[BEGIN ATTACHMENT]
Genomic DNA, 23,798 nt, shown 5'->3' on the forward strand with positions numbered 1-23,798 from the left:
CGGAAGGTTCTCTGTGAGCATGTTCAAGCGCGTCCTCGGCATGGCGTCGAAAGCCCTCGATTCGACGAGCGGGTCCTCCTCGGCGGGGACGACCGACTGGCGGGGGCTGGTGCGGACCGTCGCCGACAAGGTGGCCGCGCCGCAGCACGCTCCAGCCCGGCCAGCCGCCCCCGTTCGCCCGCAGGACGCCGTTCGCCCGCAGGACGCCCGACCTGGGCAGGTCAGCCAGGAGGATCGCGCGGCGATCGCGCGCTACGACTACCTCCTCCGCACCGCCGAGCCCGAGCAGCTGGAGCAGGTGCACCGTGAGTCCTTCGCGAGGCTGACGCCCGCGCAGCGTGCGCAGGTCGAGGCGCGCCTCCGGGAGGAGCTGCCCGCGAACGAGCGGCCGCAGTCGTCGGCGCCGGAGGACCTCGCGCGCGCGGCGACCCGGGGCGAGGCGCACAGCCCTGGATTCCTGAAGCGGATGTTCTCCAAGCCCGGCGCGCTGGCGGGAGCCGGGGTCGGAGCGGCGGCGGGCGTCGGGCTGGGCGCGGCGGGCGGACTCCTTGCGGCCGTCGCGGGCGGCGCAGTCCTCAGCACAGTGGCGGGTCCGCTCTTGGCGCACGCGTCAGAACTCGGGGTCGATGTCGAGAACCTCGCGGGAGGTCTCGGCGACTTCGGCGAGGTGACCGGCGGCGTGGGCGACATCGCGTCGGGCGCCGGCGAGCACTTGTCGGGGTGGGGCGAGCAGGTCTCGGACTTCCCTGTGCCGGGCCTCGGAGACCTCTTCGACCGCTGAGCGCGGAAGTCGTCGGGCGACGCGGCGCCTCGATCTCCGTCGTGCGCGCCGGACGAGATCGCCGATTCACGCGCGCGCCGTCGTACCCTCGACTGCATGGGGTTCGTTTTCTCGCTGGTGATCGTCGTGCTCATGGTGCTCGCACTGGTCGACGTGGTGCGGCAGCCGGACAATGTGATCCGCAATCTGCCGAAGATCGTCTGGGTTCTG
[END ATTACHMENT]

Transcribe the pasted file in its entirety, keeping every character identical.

Genomic DNA, 23,798 nt, shown 5'->3' on the forward strand with positions numbered 1-23,798 from the left:
CGGAAGGTTCTCTGTGAGCATGTTCAAGCGCGTCCTCGGCATGGCGTCGAAAGCCCTCGATTCGACGAGCGGGTCCTCCTCGGCGGGGACGACCGACTGGCGGGGGCTGGTGCGGACCGTCGCCGACAAGGTGGCCGCGCCGCAGCACGCTCCAGCCCGGCCAGCCGCCCCCGTTCGCCCGCAGGACGCCGTTCGCCCGCAGGACGCCCGACCTGGGCAGGTCAGCCAGGAGGATCGCGCGGCGATCGCGCGCTACGACTACCTCCTCCGCACCGCCGAGCCCGAGCAGCTGGAGCAGGTGCACCGTGAGTCCTTCGCGAGGCTGACGCCCGCGCAGCGTGCGCAGGTCGAGGCGCGCCTCCGGGAGGAGCTGCCCGCGAACGAGCGGCCGCAGTCGTCGGCGCCGGAGGACCTCGCGCGCGCGGCGACCCGGGGCGAGGCGCACAGCCCTGGATTCCTGAAGCGGATGTTCTCCAAGCCCGGCGCGCTGGCGGGAGCCGGGGTCGGAGCGGCGGCGGGCGTCGGGCTGGGCGCGGCGGGCGGACTCCTTGCGGCCGTCGCGGGCGGCGCAGTCCTCAGCACAGTGGCGGGTCCGCTCTTGGCGCACGCGTCAGAACTCGGGGTCGATGTCGAGAACCTCGCGGGAGGTCTCGGCGACTTCGGCGAGGTGACCGGCGGCGTGGGCGACATCGCGTCGGGCGCCGGCGAGCACTTGTCGGGGTGGGGCGAGCAGGTCTCGGACTTCCCTGTGCCGGGCCTCGGAGACCTCTTCGACCGCTGAGCGCGGAAGTCGTCGGGCGACGCGGCGCCTCGATCTCCGTCGTGCGCGCCGGACGAGATCGCCGATTCACGCGCGCGCCGTCGTACCCTCGACTGCATGGGGTTCGTTTTCTCGCTGGTGATCGTCGTGCTCATGGTGCTCGCACTGGTCGACGTGGTGCGGCAGCCGGACAATGTGATCCGCAATCTGCCGAAGATCGTCTGGGTTCTG